COLUMBIA, S.C. -- The state Supreme Court must decide whether federal retirees were treated unfairly when South Carolina gave state retirees a 7 percent increase in benefits to make up for a ruling ordering them to pay taxes on their retirement.
Attorneys for the state and a federal retiree argued the case Thursday, nearly 15 years after the issue first was dealt with by the U.S. Supreme Court.
Cam Lewis, attorney for federal retiree Doris Ward, said it is unfair for the state to order its retirees to be taxed, then turn around and give them the money back through a benefit increase.
"If you say that's all right, I lose," Lewis told the justices.
But Vance Bettis, arguing for the state, said the U.S. Supreme Court ruling only dealt with how benefits were taxed, not how the state doled out the money.
"Equalization of taxation is one thing," Bettis said. "Equalization of distribution is another."
If the justices rule in favor of the federal retirees, the state could be forced to pay more than $200 million worth of tax refunds and could lose $22.5 million each year in tax revenue, said Mike Sponhour, a spokesman for the state Budget and Control Board.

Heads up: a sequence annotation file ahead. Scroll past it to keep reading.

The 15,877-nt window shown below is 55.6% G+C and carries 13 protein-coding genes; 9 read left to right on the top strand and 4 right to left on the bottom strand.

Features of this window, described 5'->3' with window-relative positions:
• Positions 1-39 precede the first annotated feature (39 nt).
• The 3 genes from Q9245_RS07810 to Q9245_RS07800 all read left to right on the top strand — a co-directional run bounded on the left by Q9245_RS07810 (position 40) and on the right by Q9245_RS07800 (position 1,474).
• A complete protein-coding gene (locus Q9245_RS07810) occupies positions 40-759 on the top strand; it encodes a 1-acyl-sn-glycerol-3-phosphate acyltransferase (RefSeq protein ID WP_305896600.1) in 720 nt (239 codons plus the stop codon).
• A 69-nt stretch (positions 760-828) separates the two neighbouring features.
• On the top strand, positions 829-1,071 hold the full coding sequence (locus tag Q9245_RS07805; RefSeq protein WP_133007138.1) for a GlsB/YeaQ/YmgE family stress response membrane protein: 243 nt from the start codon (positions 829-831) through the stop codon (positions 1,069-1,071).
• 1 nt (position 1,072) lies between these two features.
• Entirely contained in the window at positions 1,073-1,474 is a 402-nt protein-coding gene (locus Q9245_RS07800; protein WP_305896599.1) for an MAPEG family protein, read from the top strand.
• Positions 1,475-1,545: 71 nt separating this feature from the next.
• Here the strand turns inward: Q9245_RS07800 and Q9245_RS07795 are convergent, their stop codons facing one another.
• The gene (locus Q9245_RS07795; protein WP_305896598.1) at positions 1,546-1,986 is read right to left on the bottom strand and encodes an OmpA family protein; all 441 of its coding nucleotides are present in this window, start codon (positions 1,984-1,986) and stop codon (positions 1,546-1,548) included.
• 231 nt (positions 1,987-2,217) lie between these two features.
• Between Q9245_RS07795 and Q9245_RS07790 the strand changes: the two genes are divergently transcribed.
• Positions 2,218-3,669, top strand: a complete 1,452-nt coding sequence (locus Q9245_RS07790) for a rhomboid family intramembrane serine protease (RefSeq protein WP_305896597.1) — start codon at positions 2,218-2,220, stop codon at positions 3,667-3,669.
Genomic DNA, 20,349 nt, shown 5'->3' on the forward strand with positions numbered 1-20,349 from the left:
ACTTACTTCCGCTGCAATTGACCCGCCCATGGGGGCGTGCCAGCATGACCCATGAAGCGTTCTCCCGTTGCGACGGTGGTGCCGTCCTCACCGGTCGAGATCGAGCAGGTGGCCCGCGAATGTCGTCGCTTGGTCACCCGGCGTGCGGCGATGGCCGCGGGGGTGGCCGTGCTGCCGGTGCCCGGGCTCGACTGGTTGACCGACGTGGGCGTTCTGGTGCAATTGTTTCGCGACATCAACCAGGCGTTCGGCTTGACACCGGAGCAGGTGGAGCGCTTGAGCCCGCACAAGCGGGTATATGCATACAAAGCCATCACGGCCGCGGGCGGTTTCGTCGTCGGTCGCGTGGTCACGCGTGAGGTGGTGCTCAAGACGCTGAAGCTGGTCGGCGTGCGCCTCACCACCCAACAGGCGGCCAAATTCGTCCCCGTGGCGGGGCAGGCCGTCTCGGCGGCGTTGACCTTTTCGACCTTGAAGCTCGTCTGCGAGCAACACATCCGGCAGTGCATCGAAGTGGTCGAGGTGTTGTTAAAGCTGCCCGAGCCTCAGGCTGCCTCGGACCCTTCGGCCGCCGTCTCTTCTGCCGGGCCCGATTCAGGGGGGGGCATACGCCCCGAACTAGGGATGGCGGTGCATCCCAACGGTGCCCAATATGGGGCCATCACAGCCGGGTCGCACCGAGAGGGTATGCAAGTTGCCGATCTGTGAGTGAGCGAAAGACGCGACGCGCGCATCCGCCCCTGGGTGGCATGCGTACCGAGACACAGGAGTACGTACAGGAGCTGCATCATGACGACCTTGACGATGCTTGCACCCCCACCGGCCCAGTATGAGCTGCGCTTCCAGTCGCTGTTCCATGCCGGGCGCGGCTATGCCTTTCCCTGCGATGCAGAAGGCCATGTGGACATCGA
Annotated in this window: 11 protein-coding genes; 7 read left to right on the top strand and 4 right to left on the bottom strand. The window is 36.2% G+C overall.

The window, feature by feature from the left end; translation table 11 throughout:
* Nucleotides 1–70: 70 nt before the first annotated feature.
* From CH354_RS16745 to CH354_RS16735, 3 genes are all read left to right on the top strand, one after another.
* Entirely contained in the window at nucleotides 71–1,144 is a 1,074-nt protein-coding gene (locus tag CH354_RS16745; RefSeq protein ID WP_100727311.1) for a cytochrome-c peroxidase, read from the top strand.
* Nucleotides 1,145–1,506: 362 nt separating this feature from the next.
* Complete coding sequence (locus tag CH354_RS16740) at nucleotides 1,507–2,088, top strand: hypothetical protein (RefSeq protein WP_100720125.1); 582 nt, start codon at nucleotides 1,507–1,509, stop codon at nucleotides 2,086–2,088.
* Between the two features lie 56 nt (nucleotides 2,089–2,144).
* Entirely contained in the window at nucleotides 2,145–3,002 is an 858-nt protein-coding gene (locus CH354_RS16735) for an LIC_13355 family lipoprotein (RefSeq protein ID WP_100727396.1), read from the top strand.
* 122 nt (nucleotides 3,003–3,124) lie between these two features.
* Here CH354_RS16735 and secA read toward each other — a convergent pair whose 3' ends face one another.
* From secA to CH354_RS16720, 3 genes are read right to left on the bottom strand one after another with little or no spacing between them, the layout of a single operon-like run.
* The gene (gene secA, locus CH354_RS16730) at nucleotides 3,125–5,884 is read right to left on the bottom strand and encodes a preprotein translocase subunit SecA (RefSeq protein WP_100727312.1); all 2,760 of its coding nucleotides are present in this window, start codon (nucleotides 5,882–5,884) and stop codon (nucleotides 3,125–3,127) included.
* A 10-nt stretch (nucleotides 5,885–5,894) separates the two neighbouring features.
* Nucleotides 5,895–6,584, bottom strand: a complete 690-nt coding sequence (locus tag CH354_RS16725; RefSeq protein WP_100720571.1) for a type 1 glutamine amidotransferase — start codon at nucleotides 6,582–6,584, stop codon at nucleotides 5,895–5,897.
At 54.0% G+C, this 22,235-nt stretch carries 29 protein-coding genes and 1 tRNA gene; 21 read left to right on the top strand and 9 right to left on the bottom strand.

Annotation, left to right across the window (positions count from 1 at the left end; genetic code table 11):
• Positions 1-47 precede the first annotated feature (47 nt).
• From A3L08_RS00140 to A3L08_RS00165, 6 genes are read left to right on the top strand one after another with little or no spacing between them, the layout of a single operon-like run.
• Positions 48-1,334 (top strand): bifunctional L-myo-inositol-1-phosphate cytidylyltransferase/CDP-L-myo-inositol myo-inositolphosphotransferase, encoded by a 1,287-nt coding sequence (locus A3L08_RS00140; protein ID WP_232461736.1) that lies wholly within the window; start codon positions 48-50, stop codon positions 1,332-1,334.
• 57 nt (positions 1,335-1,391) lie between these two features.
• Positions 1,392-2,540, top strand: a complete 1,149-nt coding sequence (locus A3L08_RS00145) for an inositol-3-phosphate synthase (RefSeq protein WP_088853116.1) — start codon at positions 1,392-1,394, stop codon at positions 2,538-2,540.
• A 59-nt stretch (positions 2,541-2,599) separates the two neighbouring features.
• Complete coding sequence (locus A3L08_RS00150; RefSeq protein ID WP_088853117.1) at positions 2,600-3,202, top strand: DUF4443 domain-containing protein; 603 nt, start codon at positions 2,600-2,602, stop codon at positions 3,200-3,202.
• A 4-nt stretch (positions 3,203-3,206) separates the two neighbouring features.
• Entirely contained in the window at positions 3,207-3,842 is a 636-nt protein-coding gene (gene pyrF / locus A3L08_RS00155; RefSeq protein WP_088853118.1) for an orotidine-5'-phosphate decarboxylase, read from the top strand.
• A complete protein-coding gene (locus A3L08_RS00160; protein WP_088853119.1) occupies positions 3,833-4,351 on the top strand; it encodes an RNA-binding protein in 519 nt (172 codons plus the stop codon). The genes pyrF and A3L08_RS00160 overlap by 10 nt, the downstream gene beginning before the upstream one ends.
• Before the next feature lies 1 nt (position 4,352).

But during Thursday's case, Lewis said the cost if his side wins the suit had not been determined and "the guiding principle is what is right, not whether the perpetrator can afford to reimburse the victim."
The seeds of the suit were sown in 1989, when the U.S. Supreme Court ruled it was unfair for South Carolina and 14 other states to tax federal pensions without taxing state pensions.
South Carolina reacted by starting to tax state retirees. But to cushion the blow, lawmakers agreed to raise state benefits by 7 percent to cover the tax increase.
Lewis, arguing combatively occasionally even interrupting the justices' questions, used testimony from state Budget and Control Board officials and others to show the increase was directly related to the loss of the tax exemption.
That's not right, because the U.S. Supreme Court ruling just didn't say tax exemptions were unfair, but also struck down tax rebates as well, Lewis said.
Several of the justices questioned whether the federal high court ruling went that far and when the state could increase benefits and not have it considered an offset to a tax increase.
"So when can South Carolina come back and increase retirement benefits?" asked Court of Appeals Judge William Howard, sitting in for associate justice Costa Pleicones, who excused himself because of a conflict.
"Any time they don't do it for that reason," Lewis replied.
Only two of the court's five justices heard the case. Along with Pleicones, Chief Justice Jean Toal also refused to hear the case because of a conflict. Associate justice James Moore missed the session because of a medical emergency.
The justices will rule later.
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